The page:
Getting to work isn't typically anyone's favorite time of the day -- but that doesn't mean it can't be! A few changes can turn your daily commute from lost time to productive time that actually benefits your health for the long term instead of leaving you feeling drained and anxious.
Planning Ahead to Avoid Stress
Stress has several negative impacts on health. First of all, when you're under stress, the body releases more of the hormone cortisol, which can lead to weight gain. Your blood pressure also rises, your immune system can become weakened and when you finally do have time to wind down, you may find you have trouble sleeping.
The most important thing to do when you have a daily commute is to plan ahead. If the time you have to be at work each day is always the same, you know what you're in for, it just takes discipline. Here are some ways to get more organized so you get out the door faster in the morning:
Pick out your outfit the night before.
Pack your lunches for the week on Sunday or at the very latest, the night before.
Place your alarm clock out of arm's reach to avoid snoozing.
Leave your keys and work materials by the door, ready to go.
Commuting and Your Diet
Your diet also plays a big part in how healthy your commute is. Fueling your body properly before you head out the door is key, since eating on the go can be taxing on your digestive system when you're running around. Not to mention, it isn't safe if you're operating any type of vehicle, be it a car or a bike. Follow these tips for better eating:
Have a breakfast with protein to energize you like a whole grain English muffin with almond butter.
Drink a green juice before you head out for vitamins and minerals. Have your coffee when you get to work to avoid digestive issues while you're on the move.
Keep healthy snacks in your briefcase or in the car to avoid the drive-through when you're really cramped for time or for unexpected delays.
Always have water with you to stay hydrated.
Just Keep Moving
Now for the active part. Staying moving while commuting is important to keep your blood flowing and help you wake up, especially if your job means you'll be sitting all day. Get to work on foot if possible by walking or biking. Even if it means parking at the back of the lot or riding your bike to a train or bus stop instead of being dropped off or driving. You should always wear comfortable footwear, even if you're driving, to avoid cramping, blisters or any further issues.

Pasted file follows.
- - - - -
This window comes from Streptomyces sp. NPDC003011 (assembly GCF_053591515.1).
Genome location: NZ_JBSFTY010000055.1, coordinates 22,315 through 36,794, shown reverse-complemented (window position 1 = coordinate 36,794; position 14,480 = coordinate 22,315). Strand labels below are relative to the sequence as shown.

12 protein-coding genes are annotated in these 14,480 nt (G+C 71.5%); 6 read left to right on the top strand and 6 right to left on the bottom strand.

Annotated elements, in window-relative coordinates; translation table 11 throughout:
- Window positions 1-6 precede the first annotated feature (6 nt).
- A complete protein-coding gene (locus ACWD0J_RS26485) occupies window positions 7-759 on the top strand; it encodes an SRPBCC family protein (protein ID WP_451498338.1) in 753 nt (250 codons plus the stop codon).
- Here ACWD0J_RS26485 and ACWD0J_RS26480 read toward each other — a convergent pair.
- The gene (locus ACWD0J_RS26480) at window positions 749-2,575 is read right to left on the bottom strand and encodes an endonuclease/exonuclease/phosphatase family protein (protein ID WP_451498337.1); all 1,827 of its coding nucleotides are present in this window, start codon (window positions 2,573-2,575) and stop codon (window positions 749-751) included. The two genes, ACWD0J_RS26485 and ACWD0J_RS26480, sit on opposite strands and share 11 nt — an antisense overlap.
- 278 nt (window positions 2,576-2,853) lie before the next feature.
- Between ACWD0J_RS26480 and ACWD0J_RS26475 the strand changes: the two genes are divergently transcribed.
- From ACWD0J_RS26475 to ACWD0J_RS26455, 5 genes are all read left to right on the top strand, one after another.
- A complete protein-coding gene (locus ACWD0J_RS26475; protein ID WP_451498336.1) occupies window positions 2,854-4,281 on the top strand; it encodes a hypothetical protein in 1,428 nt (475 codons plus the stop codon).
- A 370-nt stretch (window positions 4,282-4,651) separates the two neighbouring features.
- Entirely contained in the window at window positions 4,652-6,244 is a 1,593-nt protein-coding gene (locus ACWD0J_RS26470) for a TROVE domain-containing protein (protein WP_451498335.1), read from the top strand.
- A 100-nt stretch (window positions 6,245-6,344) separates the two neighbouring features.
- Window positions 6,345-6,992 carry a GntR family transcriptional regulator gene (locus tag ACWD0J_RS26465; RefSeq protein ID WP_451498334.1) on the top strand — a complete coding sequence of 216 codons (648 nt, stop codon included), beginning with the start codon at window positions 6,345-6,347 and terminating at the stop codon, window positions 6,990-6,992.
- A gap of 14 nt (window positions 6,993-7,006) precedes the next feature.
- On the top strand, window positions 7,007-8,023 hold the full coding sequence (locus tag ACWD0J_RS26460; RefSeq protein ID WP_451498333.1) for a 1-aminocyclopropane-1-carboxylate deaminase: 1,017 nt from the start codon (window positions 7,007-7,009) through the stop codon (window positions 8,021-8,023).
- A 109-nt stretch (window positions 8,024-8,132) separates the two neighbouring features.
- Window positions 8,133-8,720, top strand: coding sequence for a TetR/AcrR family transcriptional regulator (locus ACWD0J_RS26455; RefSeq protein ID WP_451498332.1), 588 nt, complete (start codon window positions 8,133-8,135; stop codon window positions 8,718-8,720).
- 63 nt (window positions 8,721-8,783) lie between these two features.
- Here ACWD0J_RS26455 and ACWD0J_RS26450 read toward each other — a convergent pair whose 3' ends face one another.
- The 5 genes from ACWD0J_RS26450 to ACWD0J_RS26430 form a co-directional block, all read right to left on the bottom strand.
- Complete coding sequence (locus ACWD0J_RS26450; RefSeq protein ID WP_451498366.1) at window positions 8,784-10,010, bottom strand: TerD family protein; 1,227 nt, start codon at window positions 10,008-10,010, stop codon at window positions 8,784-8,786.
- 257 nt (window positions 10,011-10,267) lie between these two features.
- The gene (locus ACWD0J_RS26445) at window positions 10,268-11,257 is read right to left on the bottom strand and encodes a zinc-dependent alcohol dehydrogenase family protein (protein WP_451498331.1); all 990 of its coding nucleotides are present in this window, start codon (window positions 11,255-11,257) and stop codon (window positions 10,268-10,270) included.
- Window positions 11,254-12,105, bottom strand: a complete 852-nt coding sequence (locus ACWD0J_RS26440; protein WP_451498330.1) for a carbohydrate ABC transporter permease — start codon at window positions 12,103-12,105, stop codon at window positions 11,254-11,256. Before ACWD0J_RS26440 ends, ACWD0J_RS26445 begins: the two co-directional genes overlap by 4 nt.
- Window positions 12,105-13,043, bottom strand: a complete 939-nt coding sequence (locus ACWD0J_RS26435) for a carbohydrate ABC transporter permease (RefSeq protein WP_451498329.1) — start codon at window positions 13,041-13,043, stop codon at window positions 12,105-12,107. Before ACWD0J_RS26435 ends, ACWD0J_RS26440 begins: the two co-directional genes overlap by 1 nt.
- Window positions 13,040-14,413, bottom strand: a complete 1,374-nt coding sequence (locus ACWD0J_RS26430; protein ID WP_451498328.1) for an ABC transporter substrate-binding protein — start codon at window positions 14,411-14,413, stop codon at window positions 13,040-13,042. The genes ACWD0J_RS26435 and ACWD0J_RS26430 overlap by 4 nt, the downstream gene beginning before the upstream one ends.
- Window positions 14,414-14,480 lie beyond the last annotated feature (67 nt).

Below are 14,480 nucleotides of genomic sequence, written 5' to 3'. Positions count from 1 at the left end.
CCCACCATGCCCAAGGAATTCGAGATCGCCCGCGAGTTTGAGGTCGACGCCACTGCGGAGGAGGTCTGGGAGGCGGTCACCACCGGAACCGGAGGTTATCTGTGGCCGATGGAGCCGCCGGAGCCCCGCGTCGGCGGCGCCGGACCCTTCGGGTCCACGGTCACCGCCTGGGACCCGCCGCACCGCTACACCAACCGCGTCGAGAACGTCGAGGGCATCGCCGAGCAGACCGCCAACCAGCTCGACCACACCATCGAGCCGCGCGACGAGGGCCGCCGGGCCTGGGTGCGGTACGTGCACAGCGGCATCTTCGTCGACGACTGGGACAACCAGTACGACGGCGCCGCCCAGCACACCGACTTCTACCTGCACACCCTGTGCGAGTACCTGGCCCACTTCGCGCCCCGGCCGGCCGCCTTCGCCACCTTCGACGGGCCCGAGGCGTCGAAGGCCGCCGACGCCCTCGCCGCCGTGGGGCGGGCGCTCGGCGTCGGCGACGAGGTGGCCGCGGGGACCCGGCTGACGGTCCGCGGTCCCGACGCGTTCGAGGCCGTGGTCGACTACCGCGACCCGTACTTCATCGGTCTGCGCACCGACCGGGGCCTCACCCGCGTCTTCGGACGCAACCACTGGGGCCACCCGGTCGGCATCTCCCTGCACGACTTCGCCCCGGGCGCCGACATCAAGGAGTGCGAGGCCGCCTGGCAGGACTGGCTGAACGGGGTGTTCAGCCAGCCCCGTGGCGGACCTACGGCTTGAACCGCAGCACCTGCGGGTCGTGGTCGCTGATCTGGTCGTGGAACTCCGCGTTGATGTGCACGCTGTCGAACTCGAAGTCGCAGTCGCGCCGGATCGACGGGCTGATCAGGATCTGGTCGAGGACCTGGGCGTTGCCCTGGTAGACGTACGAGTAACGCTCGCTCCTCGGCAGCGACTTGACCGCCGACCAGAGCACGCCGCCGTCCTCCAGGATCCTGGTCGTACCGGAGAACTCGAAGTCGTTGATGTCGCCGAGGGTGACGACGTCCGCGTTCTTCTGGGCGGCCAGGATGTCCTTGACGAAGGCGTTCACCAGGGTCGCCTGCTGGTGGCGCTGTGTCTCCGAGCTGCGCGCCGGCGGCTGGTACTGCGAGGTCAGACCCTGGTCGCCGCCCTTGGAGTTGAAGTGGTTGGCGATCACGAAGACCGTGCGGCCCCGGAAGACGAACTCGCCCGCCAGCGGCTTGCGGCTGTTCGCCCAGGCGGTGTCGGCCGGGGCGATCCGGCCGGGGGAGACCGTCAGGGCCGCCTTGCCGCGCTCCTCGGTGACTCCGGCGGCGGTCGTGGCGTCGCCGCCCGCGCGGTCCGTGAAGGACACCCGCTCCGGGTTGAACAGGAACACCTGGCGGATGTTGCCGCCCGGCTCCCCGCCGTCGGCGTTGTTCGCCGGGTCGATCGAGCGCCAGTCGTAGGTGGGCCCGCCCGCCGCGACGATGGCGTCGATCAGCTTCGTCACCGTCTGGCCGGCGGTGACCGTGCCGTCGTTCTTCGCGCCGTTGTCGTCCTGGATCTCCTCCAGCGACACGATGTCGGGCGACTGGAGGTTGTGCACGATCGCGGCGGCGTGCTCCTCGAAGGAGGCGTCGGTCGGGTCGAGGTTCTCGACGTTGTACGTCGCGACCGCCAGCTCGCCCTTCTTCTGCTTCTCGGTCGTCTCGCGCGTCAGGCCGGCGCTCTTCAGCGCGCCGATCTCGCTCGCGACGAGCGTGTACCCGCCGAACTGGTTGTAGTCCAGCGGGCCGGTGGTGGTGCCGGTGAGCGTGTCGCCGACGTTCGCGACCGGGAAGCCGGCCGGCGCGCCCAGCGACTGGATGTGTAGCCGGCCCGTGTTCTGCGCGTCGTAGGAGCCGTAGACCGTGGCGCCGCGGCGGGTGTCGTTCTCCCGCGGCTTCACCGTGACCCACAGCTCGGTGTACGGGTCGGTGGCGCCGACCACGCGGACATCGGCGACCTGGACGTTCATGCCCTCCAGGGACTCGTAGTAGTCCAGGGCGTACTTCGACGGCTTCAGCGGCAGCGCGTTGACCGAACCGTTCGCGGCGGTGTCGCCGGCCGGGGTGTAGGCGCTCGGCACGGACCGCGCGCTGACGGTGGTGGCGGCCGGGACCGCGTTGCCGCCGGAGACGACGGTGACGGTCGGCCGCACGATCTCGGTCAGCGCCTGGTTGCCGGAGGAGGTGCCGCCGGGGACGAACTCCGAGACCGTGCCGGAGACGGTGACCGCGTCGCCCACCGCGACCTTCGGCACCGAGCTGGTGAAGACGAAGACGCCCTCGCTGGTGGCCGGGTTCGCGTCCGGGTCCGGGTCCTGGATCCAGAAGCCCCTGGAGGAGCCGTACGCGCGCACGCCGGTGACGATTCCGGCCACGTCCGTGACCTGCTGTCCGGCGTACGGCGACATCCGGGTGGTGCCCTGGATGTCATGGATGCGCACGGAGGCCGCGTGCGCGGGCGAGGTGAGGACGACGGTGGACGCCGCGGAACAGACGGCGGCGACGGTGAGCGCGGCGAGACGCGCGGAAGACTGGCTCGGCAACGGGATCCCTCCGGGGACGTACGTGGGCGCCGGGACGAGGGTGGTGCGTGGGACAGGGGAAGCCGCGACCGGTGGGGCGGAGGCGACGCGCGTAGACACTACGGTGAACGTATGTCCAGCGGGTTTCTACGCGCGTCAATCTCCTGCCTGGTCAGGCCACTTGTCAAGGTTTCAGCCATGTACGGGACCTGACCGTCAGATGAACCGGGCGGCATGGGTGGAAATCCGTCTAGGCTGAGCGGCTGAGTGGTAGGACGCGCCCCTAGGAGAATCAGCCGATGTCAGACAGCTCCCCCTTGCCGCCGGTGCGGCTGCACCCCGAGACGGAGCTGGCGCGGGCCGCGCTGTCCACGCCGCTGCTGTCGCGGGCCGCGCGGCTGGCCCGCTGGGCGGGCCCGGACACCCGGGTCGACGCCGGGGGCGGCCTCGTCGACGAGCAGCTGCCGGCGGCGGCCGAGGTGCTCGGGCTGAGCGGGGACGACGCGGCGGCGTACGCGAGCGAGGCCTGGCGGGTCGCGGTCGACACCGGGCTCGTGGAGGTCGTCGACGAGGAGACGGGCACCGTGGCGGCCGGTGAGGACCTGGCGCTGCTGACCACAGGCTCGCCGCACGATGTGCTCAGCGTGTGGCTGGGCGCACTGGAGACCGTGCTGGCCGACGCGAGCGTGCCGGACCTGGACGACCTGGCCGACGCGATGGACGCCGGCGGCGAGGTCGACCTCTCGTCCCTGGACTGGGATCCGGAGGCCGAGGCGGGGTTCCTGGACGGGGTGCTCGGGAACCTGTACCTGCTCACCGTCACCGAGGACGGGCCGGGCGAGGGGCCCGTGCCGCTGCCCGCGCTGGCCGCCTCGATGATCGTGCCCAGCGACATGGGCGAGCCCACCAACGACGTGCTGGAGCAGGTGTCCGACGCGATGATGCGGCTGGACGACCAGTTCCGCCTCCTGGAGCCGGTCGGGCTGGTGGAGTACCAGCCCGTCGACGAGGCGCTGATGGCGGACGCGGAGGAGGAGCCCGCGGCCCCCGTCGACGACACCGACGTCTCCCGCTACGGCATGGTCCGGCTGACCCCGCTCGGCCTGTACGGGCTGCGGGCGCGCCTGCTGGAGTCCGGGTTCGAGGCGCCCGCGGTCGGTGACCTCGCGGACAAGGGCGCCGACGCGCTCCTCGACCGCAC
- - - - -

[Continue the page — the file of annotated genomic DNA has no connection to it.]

When you get to work, have a good stretch before settling into your desk. Make sure to get up and move each hour thereafter for proper circulation.
The Mental Commute
Last but certainly not least, keep your peace of mind a top priority for your commute. After all, how you feel in the morning will affect you the entire day and into the evening, so break the cycle of arriving to work frazzled as much as possible with these suggestions:
Listen to music that wakes you up gently. Nothing angry.
Make sure your car smells nice or keep some essentials oils on you. Sniffing lavender can be especially calming when you're on the move.
Pair up with a friend or coworker if possible for some positive interaction at the start of your day.
If you take public transit, do something that relaxes you on the way like reading instead of working.
Following these tips can help you get to and from work safely and you'll feel the benefits when you're off the clock as well. Check back at eVitamins for the latest health news and advice!
eVitamins recommends that you do not rely on the information presented in this article as diagnosis for treatment to any health claim. Content and information on this site is for reference purposes and is not intended to substitute for advice given by a physician, pharmacist, or other licensed health-care professional. You should not use this information as self-diagnosis or for treating a health problem or disease. Contact your health-care provider immediately if you suspect that you have a medical problem. The information and statements in this article have not been evaluated by the US Food and Drug Administration and are not intended to diagnose, treat, cure, or prevent any disease or health condition. eVitamins assumes no liability for inaccuracies or misstatements.